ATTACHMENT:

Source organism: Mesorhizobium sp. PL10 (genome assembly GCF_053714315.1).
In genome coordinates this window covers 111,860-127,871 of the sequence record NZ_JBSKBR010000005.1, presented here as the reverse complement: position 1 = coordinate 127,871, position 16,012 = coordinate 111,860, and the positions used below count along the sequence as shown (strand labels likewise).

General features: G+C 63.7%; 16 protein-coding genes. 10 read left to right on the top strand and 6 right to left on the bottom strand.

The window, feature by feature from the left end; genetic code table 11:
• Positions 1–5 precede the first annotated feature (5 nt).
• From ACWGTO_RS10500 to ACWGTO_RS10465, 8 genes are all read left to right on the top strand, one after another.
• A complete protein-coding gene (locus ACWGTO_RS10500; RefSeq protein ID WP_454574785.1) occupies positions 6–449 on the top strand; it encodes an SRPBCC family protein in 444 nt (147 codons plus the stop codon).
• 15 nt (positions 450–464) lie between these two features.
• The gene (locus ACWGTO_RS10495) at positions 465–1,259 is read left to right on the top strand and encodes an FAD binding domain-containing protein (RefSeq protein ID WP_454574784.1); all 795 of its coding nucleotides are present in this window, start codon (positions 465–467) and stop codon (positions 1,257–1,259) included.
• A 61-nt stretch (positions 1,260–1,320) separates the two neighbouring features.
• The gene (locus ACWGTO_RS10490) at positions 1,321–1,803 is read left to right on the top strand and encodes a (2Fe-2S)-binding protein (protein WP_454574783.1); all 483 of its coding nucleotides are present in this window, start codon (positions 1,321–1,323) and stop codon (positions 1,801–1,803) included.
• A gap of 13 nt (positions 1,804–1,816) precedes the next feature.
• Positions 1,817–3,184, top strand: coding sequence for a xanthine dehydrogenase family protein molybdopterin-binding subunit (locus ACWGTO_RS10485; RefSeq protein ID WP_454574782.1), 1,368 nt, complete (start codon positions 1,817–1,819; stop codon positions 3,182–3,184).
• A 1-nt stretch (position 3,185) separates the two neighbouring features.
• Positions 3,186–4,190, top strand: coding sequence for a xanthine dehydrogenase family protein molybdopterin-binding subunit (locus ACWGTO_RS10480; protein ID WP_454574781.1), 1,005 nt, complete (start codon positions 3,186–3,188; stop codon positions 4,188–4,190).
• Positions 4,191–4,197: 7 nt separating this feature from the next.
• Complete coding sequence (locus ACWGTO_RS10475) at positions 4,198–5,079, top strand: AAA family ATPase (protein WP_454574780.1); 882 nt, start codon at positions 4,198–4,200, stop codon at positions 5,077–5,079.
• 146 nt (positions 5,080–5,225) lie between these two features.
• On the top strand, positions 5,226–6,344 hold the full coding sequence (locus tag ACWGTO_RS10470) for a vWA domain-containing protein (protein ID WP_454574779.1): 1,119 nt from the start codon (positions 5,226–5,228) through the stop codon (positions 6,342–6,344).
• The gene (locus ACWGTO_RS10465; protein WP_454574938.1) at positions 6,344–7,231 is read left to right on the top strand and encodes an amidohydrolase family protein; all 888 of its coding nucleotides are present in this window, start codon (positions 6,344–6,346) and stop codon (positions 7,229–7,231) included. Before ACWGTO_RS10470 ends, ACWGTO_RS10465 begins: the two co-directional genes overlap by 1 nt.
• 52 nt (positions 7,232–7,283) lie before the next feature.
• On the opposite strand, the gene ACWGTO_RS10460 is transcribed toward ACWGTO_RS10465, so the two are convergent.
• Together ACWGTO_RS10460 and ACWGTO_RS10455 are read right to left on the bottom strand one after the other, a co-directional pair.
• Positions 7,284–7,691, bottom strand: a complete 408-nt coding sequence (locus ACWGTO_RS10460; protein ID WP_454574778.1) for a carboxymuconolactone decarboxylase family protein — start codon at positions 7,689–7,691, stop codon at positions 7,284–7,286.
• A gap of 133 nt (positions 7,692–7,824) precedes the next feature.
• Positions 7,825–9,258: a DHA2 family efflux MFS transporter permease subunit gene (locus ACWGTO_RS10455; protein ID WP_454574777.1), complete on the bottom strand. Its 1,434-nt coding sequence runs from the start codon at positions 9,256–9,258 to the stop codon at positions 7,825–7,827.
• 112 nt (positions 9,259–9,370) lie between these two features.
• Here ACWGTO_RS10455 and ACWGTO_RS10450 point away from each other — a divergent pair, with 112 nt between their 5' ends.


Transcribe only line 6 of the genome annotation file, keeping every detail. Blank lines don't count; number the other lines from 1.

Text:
• From ACWGTO_RS10500 to ACWGTO_RS10465, 8 genes are all read left to right on the top strand, one after another.